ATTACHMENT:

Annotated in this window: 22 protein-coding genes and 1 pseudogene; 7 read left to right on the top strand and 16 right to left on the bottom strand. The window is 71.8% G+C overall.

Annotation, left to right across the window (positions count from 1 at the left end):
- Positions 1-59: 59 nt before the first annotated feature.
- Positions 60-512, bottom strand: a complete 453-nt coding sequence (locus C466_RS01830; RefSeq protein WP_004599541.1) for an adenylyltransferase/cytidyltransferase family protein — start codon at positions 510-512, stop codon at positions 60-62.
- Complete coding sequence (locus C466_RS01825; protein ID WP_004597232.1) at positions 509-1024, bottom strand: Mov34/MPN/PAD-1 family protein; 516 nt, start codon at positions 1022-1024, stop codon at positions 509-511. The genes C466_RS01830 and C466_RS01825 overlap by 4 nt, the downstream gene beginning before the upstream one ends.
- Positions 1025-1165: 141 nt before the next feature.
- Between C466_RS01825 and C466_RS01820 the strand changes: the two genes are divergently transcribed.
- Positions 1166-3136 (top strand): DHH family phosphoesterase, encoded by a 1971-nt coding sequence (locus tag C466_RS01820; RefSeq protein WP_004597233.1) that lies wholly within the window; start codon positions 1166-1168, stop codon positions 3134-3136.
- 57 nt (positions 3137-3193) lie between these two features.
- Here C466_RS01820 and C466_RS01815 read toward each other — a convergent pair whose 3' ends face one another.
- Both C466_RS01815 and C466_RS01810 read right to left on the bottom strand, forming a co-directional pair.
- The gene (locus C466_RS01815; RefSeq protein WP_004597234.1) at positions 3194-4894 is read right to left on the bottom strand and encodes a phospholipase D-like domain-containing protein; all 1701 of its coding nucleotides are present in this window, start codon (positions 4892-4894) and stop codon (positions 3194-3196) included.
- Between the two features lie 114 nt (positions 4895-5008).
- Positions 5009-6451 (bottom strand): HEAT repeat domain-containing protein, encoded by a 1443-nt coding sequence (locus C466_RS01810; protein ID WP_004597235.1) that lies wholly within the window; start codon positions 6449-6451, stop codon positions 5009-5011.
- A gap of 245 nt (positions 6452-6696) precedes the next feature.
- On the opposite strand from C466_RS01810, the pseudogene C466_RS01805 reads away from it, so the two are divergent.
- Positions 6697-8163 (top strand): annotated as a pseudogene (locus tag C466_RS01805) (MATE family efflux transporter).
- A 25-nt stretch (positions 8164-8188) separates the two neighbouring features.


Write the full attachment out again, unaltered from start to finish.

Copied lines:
Annotated in this window: 22 protein-coding genes and 1 pseudogene; 7 read left to right on the top strand and 16 right to left on the bottom strand. The window is 71.8% G+C overall.

Annotation, left to right across the window (positions count from 1 at the left end):
- Positions 1-59: 59 nt before the first annotated feature.
- Positions 60-512, bottom strand: a complete 453-nt coding sequence (locus C466_RS01830; RefSeq protein WP_004599541.1) for an adenylyltransferase/cytidyltransferase family protein — start codon at positions 510-512, stop codon at positions 60-62.
- Complete coding sequence (locus C466_RS01825; protein ID WP_004597232.1) at positions 509-1024, bottom strand: Mov34/MPN/PAD-1 family protein; 516 nt, start codon at positions 1022-1024, stop codon at positions 509-511. The genes C466_RS01830 and C466_RS01825 overlap by 4 nt, the downstream gene beginning before the upstream one ends.
- Positions 1025-1165: 141 nt before the next feature.
- Between C466_RS01825 and C466_RS01820 the strand changes: the two genes are divergently transcribed.
- Positions 1166-3136 (top strand): DHH family phosphoesterase, encoded by a 1971-nt coding sequence (locus tag C466_RS01820; RefSeq protein WP_004597233.1) that lies wholly within the window; start codon positions 1166-1168, stop codon positions 3134-3136.
- 57 nt (positions 3137-3193) lie between these two features.
- Here C466_RS01820 and C466_RS01815 read toward each other — a convergent pair whose 3' ends face one another.
- Both C466_RS01815 and C466_RS01810 read right to left on the bottom strand, forming a co-directional pair.
- The gene (locus C466_RS01815; RefSeq protein WP_004597234.1) at positions 3194-4894 is read right to left on the bottom strand and encodes a phospholipase D-like domain-containing protein; all 1701 of its coding nucleotides are present in this window, start codon (positions 4892-4894) and stop codon (positions 3194-3196) included.
- Between the two features lie 114 nt (positions 4895-5008).
- Positions 5009-6451 (bottom strand): HEAT repeat domain-containing protein, encoded by a 1443-nt coding sequence (locus C466_RS01810; protein ID WP_004597235.1) that lies wholly within the window; start codon positions 6449-6451, stop codon positions 5009-5011.
- A gap of 245 nt (positions 6452-6696) precedes the next feature.
- On the opposite strand from C466_RS01810, the pseudogene C466_RS01805 reads away from it, so the two are divergent.
- Positions 6697-8163 (top strand): annotated as a pseudogene (locus tag C466_RS01805) (MATE family efflux transporter).
- A 25-nt stretch (positions 8164-8188) separates the two neighbouring features.